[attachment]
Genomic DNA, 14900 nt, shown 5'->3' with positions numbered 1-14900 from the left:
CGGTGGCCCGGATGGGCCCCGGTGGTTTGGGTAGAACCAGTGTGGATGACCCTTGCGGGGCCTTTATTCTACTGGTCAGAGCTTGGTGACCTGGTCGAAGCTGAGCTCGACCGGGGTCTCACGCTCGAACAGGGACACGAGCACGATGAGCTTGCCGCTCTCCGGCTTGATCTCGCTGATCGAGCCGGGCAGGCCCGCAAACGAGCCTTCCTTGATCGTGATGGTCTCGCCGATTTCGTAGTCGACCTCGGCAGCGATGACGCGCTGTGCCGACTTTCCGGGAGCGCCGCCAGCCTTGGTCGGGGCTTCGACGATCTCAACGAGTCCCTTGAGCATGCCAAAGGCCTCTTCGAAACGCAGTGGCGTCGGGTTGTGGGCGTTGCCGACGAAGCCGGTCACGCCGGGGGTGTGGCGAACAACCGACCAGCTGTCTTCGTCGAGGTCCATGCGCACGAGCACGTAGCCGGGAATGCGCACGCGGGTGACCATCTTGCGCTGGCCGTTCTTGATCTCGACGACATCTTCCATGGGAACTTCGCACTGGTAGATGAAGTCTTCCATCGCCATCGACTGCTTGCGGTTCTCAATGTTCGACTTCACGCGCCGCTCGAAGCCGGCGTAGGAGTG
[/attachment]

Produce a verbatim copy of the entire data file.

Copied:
Genomic DNA, 14900 nt, shown 5'->3' with positions numbered 1-14900 from the left:
CGGTGGCCCGGATGGGCCCCGGTGGTTTGGGTAGAACCAGTGTGGATGACCCTTGCGGGGCCTTTATTCTACTGGTCAGAGCTTGGTGACCTGGTCGAAGCTGAGCTCGACCGGGGTCTCACGCTCGAACAGGGACACGAGCACGATGAGCTTGCCGCTCTCCGGCTTGATCTCGCTGATCGAGCCGGGCAGGCCCGCAAACGAGCCTTCCTTGATCGTGATGGTCTCGCCGATTTCGTAGTCGACCTCGGCAGCGATGACGCGCTGTGCCGACTTTCCGGGAGCGCCGCCAGCCTTGGTCGGGGCTTCGACGATCTCAACGAGTCCCTTGAGCATGCCAAAGGCCTCTTCGAAACGCAGTGGCGTCGGGTTGTGGGCGTTGCCGACGAAGCCGGTCACGCCGGGGGTGTGGCGAACAACCGACCAGCTGTCTTCGTCGAGGTCCATGCGCACGAGCACGTAGCCGGGAATGCGCACGCGGGTGACCATCTTGCGCTGGCCGTTCTTGATCTCGACGACATCTTCCATGGGAACTTCGCACTGGTAGATGAAGTCTTCCATCGCCATCGACTGCTTGCGGTTCTCAATGTTCGACTTCACGCGCCGCTCGAAGCCGGCGTAGGAGTG